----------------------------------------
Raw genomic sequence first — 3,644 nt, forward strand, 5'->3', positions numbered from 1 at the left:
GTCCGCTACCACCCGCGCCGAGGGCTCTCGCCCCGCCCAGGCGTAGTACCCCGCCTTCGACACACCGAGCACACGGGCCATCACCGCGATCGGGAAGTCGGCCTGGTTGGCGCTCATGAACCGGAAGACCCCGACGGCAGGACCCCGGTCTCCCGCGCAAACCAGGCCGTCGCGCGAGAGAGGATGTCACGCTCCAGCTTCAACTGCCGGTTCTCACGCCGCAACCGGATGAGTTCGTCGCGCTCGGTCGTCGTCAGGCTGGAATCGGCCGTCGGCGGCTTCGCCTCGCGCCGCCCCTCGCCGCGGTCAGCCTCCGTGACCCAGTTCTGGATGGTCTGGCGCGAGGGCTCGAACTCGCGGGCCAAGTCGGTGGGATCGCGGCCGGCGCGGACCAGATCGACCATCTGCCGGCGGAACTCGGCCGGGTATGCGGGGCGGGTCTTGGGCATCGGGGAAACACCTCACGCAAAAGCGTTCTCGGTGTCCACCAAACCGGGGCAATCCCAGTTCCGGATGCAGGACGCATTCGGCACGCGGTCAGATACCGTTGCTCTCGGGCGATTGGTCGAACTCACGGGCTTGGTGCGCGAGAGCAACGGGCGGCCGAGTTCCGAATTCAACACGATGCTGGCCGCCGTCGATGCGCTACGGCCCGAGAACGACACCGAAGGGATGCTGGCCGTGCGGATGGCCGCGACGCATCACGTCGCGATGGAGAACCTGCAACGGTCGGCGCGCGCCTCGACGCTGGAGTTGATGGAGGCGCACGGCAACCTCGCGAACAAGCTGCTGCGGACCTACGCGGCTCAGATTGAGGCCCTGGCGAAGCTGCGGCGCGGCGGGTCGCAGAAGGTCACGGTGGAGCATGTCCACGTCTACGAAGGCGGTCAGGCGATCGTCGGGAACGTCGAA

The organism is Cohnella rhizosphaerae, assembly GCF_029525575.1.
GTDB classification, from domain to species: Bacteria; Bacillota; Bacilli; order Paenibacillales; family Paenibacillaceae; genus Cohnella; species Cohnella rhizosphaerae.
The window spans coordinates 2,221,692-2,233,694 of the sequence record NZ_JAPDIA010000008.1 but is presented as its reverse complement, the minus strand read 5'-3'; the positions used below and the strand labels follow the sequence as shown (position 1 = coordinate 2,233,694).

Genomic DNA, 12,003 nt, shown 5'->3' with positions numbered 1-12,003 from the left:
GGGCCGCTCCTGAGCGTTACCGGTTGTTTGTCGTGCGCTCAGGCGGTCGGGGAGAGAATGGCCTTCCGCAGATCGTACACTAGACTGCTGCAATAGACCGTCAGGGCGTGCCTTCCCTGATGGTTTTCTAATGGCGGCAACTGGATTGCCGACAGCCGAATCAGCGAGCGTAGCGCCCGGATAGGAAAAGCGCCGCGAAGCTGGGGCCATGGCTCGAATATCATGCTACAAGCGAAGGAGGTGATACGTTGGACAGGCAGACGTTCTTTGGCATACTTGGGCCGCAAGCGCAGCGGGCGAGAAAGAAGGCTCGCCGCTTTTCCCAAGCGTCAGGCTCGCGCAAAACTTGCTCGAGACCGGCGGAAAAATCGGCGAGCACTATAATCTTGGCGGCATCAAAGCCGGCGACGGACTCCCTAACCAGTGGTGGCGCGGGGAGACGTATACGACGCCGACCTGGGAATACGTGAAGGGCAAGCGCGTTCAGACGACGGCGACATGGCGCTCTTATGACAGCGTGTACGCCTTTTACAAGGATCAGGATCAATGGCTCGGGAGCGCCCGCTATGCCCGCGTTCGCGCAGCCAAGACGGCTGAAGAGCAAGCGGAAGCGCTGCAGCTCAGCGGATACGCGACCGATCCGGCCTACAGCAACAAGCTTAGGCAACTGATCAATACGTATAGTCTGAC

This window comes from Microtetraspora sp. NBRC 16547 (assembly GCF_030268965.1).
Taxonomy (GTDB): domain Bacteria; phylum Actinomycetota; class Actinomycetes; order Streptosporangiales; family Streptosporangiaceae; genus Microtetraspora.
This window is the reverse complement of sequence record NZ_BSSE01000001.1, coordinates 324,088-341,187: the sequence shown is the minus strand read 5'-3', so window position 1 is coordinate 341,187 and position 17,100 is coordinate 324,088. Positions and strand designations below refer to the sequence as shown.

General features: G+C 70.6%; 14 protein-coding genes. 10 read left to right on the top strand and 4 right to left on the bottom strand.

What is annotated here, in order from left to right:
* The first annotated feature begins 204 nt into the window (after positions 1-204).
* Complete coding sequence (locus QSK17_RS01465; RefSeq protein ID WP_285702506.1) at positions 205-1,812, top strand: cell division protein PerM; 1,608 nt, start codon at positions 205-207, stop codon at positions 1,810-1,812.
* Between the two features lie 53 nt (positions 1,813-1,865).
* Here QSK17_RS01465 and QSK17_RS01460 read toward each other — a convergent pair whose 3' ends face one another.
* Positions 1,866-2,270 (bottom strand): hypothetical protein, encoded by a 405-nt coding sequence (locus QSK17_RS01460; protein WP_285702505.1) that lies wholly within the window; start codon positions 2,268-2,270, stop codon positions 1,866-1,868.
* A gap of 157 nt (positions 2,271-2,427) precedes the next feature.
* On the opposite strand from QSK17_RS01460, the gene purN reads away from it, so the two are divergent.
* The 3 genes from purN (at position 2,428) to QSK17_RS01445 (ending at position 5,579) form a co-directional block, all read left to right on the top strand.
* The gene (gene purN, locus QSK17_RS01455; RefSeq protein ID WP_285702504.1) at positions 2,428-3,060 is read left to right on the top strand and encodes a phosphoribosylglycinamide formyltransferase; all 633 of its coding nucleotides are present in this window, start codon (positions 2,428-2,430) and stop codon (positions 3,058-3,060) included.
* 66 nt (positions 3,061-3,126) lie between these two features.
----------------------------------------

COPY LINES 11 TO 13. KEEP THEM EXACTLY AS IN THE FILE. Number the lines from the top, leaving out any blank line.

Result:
General features: G+C 70.6%; 14 protein-coding genes. 10 read left to right on the top strand and 4 right to left on the bottom strand.

What is annotated here, in order from left to right:
* The first annotated feature begins 204 nt into the window (after positions 1-204).